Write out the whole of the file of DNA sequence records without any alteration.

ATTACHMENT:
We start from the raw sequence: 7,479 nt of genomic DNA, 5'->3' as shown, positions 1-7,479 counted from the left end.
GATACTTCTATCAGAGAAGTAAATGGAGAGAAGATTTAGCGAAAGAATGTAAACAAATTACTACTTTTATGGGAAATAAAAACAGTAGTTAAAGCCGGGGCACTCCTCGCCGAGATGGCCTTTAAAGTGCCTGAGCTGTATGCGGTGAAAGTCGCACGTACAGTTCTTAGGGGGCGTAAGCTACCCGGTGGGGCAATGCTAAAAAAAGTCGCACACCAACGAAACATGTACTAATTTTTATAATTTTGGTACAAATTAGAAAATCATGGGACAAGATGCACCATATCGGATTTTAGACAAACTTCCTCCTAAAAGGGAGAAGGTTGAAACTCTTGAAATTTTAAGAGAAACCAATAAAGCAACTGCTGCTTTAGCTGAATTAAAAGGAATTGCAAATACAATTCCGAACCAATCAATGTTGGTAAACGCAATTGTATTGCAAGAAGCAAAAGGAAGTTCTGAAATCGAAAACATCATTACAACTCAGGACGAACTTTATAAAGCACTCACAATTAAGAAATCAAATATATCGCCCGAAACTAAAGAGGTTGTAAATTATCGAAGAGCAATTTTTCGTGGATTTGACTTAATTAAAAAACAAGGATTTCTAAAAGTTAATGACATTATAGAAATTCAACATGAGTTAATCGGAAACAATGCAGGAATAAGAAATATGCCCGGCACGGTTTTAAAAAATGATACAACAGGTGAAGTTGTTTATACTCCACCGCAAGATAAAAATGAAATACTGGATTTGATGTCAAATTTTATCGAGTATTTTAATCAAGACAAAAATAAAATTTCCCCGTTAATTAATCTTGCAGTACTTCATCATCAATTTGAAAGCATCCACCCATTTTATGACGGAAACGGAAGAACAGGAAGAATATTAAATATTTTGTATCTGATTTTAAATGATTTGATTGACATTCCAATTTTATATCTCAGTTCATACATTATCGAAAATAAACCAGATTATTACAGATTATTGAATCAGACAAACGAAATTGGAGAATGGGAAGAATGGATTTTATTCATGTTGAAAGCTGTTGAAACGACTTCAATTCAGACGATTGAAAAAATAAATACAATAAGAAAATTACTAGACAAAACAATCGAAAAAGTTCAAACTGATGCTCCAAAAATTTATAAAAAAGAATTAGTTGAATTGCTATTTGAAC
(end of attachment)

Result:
We start from the raw sequence: 7,479 nt of genomic DNA, 5'->3' as shown, positions 1-7,479 counted from the left end.
GATACTTCTATCAGAGAAGTAAATGGAGAGAAGATTTAGCGAAAGAATGTAAACAAATTACTACTTTTATGGGAAATAAAAACAGTAGTTAAAGCCGGGGCACTCCTCGCCGAGATGGCCTTTAAAGTGCCTGAGCTGTATGCGGTGAAAGTCGCACGTACAGTTCTTAGGGGGCGTAAGCTACCCGGTGGGGCAATGCTAAAAAAAGTCGCACACCAACGAAACATGTACTAATTTTTATAATTTTGGTACAAATTAGAAAATCATGGGACAAGATGCACCATATCGGATTTTAGACAAACTTCCTCCTAAAAGGGAGAAGGTTGAAACTCTTGAAATTTTAAGAGAAACCAATAAAGCAACTGCTGCTTTAGCTGAATTAAAAGGAATTGCAAATACAATTCCGAACCAATCAATGTTGGTAAACGCAATTGTATTGCAAGAAGCAAAAGGAAGTTCTGAAATCGAAAACATCATTACAACTCAGGACGAACTTTATAAAGCACTCACAATTAAGAAATCAAATATATCGCCCGAAACTAAAGAGGTTGTAAATTATCGAAGAGCAATTTTTCGTGGATTTGACTTAATTAAAAAACAAGGATTTCTAAAAGTTAATGACATTATAGAAATTCAACATGAGTTAATCGGAAACAATGCAGGAATAAGAAATATGCCCGGCACGGTTTTAAAAAATGATACAACAGGTGAAGTTGTTTATACTCCACCGCAAGATAAAAATGAAATACTGGATTTGATGTCAAATTTTATCGAGTATTTTAATCAAGACAAAAATAAAATTTCCCCGTTAATTAATCTTGCAGTACTTCATCATCAATTTGAAAGCATCCACCCATTTTATGACGGAAACGGAAGAACAGGAAGAATATTAAATATTTTGTATCTGATTTTAAATGATTTGATTGACATTCCAATTTTATATCTCAGTTCATACATTATCGAAAATAAACCAGATTATTACAGATTATTGAATCAGACAAACGAAATTGGAGAATGGGAAGAATGGATTTTATTCATGTTGAAAGCTGTTGAAACGACTTCAATTCAGACGATTGAAAAAATAAATACAATAAGAAAATTACTAGACAAAACAATCGAAAAAGTTCAAACTGATGCTCCAAAAATTTATAAAAAAGAATTAGTTGAATTGCTATTTGAAC